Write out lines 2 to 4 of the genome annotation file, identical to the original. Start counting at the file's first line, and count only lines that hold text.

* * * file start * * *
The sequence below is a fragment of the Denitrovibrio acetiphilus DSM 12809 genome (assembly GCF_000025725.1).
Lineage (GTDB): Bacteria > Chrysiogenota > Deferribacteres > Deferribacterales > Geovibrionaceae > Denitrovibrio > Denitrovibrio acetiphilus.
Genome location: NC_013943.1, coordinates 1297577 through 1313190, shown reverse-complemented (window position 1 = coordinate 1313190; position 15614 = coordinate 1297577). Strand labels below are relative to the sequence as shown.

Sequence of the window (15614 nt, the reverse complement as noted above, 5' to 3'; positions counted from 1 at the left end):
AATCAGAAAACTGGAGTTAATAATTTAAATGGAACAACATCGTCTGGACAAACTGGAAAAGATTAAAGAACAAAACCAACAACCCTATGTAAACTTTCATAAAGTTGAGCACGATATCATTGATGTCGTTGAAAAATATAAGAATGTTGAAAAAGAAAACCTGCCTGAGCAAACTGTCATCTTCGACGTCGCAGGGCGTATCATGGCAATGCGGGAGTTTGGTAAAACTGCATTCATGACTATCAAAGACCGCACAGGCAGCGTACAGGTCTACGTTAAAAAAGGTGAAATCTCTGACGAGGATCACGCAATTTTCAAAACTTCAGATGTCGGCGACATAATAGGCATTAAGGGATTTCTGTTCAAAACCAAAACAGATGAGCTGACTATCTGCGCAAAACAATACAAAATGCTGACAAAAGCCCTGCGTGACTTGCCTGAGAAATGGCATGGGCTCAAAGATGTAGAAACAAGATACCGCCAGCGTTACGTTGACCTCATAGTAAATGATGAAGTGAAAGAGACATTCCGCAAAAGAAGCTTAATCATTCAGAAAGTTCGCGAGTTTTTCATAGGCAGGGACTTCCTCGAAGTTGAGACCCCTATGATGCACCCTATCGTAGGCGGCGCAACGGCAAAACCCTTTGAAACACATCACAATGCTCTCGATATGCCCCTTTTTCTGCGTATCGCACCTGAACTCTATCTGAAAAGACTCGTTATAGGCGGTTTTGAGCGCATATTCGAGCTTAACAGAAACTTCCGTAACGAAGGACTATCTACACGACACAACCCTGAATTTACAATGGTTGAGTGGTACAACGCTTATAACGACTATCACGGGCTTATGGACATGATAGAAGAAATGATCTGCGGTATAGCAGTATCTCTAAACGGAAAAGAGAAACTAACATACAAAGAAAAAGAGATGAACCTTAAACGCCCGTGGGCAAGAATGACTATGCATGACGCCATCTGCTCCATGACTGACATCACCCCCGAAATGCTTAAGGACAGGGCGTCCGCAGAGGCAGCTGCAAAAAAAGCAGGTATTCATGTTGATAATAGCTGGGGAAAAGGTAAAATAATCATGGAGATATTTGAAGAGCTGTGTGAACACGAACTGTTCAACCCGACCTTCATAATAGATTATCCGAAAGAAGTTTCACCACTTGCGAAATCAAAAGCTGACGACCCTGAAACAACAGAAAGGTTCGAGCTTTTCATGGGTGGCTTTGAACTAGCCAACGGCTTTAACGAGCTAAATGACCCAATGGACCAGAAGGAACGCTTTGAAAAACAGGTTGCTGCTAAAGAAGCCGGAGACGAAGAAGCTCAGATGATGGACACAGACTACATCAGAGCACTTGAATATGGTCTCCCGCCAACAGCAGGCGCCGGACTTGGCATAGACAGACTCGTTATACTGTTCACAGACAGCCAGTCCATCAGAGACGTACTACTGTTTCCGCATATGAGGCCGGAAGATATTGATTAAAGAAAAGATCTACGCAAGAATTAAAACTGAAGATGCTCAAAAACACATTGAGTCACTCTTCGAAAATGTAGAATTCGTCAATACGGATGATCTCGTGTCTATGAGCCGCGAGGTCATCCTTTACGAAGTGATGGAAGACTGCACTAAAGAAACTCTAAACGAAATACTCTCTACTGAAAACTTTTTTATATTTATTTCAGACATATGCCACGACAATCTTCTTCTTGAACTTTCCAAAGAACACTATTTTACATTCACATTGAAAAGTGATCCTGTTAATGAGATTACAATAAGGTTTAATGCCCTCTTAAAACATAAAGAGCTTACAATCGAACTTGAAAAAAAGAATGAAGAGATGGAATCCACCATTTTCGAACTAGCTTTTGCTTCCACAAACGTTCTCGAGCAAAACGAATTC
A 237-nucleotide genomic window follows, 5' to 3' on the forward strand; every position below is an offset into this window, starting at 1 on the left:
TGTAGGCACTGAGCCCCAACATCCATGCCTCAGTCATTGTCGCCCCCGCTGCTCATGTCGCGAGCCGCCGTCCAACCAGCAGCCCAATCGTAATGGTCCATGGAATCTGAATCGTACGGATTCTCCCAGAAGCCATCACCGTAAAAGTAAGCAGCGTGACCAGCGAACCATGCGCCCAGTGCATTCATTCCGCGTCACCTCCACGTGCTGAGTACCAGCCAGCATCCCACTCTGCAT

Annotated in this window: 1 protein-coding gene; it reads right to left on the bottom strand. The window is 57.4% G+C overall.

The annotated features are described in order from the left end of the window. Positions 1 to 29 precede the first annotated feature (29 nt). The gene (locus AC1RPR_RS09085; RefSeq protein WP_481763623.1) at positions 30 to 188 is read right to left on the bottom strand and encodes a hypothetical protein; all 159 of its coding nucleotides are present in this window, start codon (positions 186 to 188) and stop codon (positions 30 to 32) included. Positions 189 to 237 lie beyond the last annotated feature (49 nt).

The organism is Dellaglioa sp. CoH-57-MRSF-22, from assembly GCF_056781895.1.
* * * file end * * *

Lineage (GTDB): Bacteria > Chrysiogenota > Deferribacteres > Deferribacterales > Geovibrionaceae > Denitrovibrio > Denitrovibrio acetiphilus.
Genome location: NC_013943.1, coordinates 1297577 through 1313190, shown reverse-complemented (window position 1 = coordinate 1313190; position 15614 = coordinate 1297577). Strand labels below are relative to the sequence as shown.

Sequence of the window (15614 nt, the reverse complement as noted above, 5' to 3'; positions counted from 1 at the left end):